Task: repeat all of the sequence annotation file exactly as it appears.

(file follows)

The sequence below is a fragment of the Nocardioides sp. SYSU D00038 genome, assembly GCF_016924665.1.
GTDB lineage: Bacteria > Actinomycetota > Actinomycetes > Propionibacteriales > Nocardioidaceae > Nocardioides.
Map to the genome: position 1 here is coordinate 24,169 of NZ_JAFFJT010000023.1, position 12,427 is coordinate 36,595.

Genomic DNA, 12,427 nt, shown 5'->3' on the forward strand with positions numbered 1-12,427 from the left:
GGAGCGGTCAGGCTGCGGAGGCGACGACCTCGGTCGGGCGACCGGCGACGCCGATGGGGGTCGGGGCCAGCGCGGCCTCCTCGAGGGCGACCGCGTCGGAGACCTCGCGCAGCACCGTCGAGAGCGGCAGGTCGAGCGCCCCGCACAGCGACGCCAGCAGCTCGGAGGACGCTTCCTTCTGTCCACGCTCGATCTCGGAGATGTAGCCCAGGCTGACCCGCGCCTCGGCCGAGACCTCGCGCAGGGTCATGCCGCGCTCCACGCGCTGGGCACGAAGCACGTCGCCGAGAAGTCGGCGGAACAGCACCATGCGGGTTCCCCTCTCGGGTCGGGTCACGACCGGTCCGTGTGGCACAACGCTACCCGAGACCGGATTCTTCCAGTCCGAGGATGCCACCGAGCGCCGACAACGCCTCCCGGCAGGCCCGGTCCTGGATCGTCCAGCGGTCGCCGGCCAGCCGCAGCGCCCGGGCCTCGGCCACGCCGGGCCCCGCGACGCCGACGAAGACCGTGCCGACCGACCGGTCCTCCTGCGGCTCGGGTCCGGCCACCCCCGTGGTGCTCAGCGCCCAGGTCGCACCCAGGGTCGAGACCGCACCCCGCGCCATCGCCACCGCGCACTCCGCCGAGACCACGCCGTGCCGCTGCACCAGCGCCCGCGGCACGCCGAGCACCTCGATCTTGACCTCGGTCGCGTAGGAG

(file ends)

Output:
The sequence below is a fragment of the Nocardioides sp. SYSU D00038 genome, assembly GCF_016924665.1.
GTDB lineage: Bacteria > Actinomycetota > Actinomycetes > Propionibacteriales > Nocardioidaceae > Nocardioides.
Map to the genome: position 1 here is coordinate 24,169 of NZ_JAFFJT010000023.1, position 12,427 is coordinate 36,595.

Genomic DNA, 12,427 nt, shown 5'->3' on the forward strand with positions numbered 1-12,427 from the left:
GGAGCGGTCAGGCTGCGGAGGCGACGACCTCGGTCGGGCGACCGGCGACGCCGATGGGGGTCGGGGCCAGCGCGGCCTCCTCGAGGGCGACCGCGTCGGAGACCTCGCGCAGCACCGTCGAGAGCGGCAGGTCGAGCGCCCCGCACAGCGACGCCAGCAGCTCGGAGGACGCTTCCTTCTGTCCACGCTCGATCTCGGAGATGTAGCCCAGGCTGACCCGCGCCTCGGCCGAGACCTCGCGCAGGGTCATGCCGCGCTCCACGCGCTGGGCACGAAGCACGTCGCCGAGAAGTCGGCGGAACAGCACCATGCGGGTTCCCCTCTCGGGTCGGGTCACGACCGGTCCGTGTGGCACAACGCTACCCGAGACCGGATTCTTCCAGTCCGAGGATGCCACCGAGCGCCGACAACGCCTCCCGGCAGGCCCGGTCCTGGATCGTCCAGCGGTCGCCGGCCAGCCGCAGCGCCCGGGCCTCGGCCACGCCGGGCCCCGCGACGCCGACGAAGACCGTGCCGACCGACCGGTCCTCCTGCGGCTCGGGTCCGGCCACCCCCGTGGTGCTCAGCGCCCAGGTCGCACCCAGGGTCGAGACCGCACCCCGCGCCATCGCCACCGCGCACTCCGCCGAGACCACGCCGTGCCGCTGCACCAGCGCCCGCGGCACGCCGAGCACCTCGATCTTGACCTCGGTCGCGTAGGAG